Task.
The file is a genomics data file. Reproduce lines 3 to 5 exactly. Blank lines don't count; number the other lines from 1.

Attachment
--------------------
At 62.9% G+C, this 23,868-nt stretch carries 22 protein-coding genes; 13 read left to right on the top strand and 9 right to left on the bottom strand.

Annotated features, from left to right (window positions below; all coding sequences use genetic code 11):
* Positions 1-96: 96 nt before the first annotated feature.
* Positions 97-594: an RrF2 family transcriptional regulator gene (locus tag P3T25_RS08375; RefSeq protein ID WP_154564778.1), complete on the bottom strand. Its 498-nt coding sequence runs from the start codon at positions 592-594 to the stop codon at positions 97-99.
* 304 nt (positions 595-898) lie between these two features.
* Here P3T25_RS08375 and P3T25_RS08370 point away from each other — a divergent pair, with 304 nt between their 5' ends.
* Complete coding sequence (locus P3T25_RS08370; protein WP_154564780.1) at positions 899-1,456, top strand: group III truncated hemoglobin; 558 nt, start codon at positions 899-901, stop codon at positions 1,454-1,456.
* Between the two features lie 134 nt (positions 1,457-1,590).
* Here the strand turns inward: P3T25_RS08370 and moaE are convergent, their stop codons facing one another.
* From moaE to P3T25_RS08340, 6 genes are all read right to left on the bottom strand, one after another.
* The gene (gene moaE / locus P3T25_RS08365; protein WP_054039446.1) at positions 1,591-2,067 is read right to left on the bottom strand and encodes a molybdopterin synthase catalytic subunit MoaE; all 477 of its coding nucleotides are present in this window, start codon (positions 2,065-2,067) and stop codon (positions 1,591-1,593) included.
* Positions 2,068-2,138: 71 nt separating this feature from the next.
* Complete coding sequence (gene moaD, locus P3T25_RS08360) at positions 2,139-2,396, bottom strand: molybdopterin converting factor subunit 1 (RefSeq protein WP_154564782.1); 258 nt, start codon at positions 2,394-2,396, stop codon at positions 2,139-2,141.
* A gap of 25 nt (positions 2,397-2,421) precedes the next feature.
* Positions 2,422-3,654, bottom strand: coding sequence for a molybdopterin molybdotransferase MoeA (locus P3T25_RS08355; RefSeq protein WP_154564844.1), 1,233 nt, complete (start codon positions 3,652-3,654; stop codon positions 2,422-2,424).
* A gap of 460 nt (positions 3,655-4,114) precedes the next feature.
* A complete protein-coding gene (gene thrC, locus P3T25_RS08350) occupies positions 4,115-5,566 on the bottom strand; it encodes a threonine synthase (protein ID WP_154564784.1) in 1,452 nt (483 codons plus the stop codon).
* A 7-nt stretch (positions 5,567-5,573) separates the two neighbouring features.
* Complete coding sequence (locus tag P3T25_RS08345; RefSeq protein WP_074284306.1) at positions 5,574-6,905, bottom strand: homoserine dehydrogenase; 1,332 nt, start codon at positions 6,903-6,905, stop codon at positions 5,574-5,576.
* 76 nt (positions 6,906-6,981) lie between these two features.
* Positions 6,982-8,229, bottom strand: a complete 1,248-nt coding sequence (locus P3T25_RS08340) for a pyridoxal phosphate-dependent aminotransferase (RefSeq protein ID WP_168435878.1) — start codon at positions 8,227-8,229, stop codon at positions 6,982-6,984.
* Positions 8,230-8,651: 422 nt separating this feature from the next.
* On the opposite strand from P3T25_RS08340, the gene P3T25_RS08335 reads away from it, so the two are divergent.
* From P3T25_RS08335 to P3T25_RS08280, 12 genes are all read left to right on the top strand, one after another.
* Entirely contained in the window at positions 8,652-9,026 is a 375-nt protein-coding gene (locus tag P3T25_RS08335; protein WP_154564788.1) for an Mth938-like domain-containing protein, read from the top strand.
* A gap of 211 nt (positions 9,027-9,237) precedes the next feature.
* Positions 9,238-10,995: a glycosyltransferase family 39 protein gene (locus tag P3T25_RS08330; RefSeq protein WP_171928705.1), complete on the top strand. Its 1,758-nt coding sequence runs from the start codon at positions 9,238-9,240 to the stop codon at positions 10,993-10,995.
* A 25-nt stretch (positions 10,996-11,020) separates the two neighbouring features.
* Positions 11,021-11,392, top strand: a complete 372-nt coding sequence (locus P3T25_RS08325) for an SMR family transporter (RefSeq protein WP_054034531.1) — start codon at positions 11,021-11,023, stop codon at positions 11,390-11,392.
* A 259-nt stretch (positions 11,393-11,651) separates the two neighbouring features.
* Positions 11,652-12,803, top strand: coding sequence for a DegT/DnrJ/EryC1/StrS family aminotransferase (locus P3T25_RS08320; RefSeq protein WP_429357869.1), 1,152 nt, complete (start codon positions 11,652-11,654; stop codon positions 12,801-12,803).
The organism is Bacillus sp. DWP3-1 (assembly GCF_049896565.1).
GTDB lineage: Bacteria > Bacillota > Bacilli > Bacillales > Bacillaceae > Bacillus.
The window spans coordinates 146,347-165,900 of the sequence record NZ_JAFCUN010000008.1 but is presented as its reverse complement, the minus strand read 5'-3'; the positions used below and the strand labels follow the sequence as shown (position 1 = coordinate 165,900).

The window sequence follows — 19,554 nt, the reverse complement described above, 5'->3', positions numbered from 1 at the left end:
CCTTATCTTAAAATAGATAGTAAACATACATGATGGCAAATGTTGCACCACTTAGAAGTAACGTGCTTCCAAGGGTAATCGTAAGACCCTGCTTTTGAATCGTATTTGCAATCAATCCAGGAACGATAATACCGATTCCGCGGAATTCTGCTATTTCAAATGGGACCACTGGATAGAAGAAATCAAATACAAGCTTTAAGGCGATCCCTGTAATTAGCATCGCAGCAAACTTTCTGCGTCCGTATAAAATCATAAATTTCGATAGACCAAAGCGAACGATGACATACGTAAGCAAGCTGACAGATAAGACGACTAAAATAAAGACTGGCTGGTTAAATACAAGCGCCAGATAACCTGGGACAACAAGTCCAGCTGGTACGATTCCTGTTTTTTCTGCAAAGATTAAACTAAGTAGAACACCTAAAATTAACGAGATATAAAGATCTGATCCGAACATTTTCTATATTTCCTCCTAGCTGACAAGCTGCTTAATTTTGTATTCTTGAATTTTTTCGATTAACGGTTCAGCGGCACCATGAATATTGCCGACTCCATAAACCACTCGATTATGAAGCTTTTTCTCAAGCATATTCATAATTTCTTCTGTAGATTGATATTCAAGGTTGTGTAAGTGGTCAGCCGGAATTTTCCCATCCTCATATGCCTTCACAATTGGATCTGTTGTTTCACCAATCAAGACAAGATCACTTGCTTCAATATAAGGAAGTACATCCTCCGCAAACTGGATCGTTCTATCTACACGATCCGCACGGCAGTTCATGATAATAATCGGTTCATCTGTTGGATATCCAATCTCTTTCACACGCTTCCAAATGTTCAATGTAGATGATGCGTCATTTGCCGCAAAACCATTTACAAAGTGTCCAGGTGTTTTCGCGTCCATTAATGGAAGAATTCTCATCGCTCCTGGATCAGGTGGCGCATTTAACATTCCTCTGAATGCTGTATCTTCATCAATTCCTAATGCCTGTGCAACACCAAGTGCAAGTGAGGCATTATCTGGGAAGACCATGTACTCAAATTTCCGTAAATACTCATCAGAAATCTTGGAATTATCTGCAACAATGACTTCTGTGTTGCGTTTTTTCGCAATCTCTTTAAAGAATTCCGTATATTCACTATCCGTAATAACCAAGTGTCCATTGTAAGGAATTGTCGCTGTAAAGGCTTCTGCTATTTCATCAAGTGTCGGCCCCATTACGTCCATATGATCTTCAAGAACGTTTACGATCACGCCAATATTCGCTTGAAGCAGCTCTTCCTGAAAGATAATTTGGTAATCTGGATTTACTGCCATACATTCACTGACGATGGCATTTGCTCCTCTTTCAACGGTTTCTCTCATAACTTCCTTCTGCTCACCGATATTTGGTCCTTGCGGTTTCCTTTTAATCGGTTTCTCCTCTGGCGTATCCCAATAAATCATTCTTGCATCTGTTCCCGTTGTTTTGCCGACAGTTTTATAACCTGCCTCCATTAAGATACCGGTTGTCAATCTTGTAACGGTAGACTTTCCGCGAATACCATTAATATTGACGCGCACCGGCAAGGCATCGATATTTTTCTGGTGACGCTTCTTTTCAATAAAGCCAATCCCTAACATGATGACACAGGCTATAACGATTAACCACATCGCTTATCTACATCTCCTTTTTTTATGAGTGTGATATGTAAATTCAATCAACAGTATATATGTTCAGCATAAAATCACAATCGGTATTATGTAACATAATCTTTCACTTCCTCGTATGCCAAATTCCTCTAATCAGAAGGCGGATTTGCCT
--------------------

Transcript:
* Positions 1-96: 96 nt before the first annotated feature.
* Positions 97-594: an RrF2 family transcriptional regulator gene (locus tag P3T25_RS08375; RefSeq protein ID WP_154564778.1), complete on the bottom strand. Its 498-nt coding sequence runs from the start codon at positions 592-594 to the stop codon at positions 97-99.
* 304 nt (positions 595-898) lie between these two features.